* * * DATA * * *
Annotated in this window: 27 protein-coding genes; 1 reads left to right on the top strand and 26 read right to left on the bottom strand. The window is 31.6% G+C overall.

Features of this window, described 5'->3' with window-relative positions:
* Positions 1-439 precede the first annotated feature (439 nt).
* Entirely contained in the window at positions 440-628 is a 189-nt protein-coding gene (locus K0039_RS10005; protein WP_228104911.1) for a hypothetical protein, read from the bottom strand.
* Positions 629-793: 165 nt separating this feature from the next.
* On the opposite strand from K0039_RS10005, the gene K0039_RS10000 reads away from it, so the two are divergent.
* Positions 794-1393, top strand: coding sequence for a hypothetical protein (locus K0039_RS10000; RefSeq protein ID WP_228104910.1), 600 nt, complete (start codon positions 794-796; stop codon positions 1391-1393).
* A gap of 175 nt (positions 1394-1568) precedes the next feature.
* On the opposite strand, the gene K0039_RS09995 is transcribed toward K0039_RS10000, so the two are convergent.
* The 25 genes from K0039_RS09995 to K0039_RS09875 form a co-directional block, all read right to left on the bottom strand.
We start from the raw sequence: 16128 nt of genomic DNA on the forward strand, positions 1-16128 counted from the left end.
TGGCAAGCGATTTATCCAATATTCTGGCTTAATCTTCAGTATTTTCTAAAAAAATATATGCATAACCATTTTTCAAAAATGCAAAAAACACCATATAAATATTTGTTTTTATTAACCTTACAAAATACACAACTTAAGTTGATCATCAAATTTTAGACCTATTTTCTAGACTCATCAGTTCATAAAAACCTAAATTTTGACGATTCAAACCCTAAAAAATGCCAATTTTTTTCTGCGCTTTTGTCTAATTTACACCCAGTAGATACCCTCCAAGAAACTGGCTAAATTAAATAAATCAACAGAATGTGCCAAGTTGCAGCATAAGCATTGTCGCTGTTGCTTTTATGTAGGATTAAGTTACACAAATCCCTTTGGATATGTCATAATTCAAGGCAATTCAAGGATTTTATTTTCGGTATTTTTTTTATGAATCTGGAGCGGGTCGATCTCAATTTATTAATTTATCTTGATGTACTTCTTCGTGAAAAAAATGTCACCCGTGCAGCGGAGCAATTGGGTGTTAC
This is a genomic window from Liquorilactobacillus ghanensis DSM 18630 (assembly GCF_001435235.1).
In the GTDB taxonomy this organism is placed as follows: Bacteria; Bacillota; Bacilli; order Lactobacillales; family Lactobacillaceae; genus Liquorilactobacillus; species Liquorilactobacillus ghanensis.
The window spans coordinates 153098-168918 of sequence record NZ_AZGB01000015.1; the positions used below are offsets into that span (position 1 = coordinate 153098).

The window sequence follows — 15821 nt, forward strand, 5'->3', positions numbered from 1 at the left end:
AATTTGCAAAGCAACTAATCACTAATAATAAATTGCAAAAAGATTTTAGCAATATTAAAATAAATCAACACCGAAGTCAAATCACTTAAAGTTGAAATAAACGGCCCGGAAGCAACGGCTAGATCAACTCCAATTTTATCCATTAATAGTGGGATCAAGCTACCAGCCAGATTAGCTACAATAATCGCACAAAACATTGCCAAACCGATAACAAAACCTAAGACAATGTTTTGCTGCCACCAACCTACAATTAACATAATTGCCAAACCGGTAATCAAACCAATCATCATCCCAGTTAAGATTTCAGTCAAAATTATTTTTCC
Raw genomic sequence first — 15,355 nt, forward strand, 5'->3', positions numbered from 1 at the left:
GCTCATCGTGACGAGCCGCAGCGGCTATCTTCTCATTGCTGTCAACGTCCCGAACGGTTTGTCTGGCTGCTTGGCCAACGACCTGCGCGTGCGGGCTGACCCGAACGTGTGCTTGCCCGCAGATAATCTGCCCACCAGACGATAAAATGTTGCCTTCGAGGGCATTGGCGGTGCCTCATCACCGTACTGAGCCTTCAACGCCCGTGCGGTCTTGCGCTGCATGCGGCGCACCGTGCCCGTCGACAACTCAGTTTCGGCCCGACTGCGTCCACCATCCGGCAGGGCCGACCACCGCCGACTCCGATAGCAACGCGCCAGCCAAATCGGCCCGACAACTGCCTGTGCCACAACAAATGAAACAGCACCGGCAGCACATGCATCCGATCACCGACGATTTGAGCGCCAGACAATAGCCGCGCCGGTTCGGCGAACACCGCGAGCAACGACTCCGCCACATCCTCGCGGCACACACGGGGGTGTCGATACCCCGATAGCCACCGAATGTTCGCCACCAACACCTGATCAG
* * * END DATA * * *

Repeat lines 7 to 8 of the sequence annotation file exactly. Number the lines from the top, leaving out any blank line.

* Positions 794-1393, top strand: coding sequence for a hypothetical protein (locus K0039_RS10000; RefSeq protein ID WP_228104910.1), 600 nt, complete (start codon positions 794-796; stop codon positions 1391-1393).
* A gap of 175 nt (positions 1394-1568) precedes the next feature.